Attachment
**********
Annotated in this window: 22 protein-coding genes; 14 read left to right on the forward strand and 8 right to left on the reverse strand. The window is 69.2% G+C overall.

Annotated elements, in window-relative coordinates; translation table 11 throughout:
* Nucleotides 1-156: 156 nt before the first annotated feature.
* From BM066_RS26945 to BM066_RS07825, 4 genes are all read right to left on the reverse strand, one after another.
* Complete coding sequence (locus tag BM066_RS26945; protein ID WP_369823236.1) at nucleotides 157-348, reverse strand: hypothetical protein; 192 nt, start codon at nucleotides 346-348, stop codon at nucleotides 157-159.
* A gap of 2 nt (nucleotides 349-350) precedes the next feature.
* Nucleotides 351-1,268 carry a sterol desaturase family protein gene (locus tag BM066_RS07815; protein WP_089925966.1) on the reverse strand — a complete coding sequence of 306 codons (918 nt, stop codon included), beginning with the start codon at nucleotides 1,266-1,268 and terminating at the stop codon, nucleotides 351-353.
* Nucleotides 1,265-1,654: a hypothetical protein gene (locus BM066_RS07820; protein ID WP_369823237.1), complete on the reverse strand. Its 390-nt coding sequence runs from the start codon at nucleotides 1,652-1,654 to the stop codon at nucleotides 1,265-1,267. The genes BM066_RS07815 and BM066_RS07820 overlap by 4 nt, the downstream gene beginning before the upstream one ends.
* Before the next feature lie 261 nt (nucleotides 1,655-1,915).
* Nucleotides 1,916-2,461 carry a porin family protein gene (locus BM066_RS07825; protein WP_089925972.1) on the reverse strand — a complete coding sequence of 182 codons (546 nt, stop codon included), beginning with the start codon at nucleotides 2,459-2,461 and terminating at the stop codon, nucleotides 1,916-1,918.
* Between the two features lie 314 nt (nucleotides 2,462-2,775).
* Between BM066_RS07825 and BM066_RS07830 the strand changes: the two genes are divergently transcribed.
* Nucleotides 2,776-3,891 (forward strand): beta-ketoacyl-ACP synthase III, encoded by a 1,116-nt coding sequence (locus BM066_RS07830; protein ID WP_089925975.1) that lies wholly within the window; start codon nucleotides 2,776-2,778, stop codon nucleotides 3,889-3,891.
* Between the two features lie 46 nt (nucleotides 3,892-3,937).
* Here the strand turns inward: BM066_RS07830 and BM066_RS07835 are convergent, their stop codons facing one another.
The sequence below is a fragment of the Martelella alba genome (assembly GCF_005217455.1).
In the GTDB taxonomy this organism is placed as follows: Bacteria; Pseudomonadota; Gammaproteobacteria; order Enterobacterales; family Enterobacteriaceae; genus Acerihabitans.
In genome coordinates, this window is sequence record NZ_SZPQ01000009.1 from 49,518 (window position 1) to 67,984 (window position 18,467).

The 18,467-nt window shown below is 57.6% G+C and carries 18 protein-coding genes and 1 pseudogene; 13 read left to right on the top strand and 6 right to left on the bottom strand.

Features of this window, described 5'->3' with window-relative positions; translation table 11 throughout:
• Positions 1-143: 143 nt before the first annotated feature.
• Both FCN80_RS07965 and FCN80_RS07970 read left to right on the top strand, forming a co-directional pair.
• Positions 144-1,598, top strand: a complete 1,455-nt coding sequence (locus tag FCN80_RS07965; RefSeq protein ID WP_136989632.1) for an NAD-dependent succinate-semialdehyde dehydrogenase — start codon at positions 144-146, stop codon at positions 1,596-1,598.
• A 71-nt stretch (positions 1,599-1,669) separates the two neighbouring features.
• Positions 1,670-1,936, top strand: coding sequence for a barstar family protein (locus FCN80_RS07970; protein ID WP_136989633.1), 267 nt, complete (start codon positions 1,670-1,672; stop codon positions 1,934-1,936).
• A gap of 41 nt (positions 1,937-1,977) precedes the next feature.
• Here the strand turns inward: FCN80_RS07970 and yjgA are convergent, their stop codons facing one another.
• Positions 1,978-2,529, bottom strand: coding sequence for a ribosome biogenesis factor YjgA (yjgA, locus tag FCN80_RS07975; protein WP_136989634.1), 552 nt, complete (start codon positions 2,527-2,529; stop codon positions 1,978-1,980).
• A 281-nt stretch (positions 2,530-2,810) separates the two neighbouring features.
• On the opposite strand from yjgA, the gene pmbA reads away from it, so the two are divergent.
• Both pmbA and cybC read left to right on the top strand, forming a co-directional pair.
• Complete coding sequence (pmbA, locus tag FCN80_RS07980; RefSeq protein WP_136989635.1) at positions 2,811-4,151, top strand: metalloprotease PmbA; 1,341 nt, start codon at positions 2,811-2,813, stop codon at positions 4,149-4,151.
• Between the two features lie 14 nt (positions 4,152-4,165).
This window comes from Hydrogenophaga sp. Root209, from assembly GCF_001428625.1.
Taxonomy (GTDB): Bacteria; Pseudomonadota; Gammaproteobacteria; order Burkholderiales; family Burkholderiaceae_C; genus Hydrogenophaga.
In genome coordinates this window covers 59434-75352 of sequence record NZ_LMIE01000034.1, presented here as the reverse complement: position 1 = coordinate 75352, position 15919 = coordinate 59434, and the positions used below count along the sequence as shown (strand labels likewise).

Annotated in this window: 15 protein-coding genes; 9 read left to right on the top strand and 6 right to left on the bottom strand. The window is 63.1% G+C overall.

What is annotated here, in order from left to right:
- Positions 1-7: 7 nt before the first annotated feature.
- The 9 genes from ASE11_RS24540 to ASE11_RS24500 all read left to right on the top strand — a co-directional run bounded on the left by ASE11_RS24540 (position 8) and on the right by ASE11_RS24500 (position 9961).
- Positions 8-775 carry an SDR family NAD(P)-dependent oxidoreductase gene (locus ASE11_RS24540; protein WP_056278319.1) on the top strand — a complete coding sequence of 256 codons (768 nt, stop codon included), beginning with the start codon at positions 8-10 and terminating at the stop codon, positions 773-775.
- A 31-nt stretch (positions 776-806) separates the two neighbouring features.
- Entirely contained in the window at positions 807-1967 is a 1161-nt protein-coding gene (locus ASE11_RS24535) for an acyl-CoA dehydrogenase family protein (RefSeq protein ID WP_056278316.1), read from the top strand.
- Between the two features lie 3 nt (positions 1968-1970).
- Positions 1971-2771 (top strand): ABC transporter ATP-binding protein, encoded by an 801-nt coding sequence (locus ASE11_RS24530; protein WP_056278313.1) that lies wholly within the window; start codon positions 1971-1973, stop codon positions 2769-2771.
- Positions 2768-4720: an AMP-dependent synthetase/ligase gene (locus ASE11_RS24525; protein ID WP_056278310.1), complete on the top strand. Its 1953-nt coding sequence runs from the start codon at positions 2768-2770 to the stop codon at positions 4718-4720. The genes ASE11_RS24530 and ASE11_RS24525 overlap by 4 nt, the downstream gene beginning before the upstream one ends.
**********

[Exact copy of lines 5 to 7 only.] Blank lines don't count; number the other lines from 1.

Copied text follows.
* Complete coding sequence (locus tag BM066_RS26945; protein ID WP_369823236.1) at nucleotides 157-348, reverse strand: hypothetical protein; 192 nt, start codon at nucleotides 346-348, stop codon at nucleotides 157-159.
* A gap of 2 nt (nucleotides 349-350) precedes the next feature.
* Nucleotides 351-1,268 carry a sterol desaturase family protein gene (locus tag BM066_RS07815; protein WP_089925966.1) on the reverse strand — a complete coding sequence of 306 codons (918 nt, stop codon included), beginning with the start codon at nucleotides 1,266-1,268 and terminating at the stop codon, nucleotides 351-353.